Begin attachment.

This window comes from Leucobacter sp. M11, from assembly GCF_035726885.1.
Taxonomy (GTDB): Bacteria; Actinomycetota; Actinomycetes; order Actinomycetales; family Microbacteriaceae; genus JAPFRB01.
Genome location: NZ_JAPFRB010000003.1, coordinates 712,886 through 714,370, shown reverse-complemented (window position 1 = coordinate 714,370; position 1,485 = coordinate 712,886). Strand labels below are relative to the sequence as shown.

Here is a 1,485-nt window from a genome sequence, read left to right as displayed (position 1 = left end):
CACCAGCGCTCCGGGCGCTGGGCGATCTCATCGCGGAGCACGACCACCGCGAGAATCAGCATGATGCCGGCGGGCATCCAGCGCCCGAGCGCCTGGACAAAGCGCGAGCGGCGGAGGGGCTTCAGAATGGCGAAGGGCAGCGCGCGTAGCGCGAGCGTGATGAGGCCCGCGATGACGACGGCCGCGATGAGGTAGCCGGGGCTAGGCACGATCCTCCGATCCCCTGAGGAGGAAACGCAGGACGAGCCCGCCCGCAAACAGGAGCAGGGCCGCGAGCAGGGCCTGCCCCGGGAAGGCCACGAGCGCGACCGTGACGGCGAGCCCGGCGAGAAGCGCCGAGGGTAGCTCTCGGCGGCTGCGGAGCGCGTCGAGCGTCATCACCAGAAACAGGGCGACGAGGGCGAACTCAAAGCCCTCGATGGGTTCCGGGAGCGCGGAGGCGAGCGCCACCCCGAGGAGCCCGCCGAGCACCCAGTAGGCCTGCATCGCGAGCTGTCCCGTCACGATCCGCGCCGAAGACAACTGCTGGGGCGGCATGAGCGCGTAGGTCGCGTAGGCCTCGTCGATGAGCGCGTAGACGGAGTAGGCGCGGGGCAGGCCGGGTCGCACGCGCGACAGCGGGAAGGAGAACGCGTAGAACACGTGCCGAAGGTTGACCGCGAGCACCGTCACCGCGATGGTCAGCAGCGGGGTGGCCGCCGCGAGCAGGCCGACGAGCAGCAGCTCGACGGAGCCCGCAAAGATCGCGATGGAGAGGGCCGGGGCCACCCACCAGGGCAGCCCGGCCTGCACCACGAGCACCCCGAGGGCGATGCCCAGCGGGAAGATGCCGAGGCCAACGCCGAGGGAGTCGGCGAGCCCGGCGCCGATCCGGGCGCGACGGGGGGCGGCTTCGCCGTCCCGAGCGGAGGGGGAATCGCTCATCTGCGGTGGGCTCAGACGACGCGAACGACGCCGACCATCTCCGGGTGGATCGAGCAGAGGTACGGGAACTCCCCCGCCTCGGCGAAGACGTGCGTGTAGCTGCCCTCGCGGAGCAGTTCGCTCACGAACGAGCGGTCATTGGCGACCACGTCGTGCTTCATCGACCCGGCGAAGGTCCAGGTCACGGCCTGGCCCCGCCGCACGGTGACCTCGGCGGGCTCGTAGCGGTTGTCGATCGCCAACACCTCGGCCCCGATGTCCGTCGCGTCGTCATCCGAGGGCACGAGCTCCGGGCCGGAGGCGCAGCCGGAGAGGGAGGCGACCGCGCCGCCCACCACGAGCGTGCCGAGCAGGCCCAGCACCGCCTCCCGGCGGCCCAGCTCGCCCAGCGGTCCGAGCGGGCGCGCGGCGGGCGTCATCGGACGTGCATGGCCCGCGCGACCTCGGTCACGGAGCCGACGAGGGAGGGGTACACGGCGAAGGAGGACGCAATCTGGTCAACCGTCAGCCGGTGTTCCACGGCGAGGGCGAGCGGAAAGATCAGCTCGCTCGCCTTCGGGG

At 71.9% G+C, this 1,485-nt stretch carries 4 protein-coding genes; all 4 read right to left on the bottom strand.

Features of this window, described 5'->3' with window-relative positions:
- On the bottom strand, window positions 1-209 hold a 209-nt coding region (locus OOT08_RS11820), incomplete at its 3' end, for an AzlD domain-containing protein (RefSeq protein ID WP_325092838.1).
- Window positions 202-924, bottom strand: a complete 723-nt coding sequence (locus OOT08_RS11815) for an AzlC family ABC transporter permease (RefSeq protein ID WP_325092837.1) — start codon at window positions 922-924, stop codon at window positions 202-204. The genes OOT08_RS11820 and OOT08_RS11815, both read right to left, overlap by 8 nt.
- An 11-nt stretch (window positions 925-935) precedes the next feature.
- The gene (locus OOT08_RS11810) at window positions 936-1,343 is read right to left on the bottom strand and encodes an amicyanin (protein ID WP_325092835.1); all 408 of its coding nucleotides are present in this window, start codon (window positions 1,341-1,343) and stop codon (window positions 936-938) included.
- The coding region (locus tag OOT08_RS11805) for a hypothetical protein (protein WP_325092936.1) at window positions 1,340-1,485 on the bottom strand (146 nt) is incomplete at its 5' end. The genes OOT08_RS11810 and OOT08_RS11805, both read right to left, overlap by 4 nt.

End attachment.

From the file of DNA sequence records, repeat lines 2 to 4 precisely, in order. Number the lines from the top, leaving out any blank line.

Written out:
Taxonomy (GTDB): Bacteria; Actinomycetota; Actinomycetes; order Actinomycetales; family Microbacteriaceae; genus JAPFRB01.
Genome location: NZ_JAPFRB010000003.1, coordinates 712,886 through 714,370, shown reverse-complemented (window position 1 = coordinate 714,370; position 1,485 = coordinate 712,886). Strand labels below are relative to the sequence as shown.

Here is a 1,485-nt window from a genome sequence, read left to right as displayed (position 1 = left end):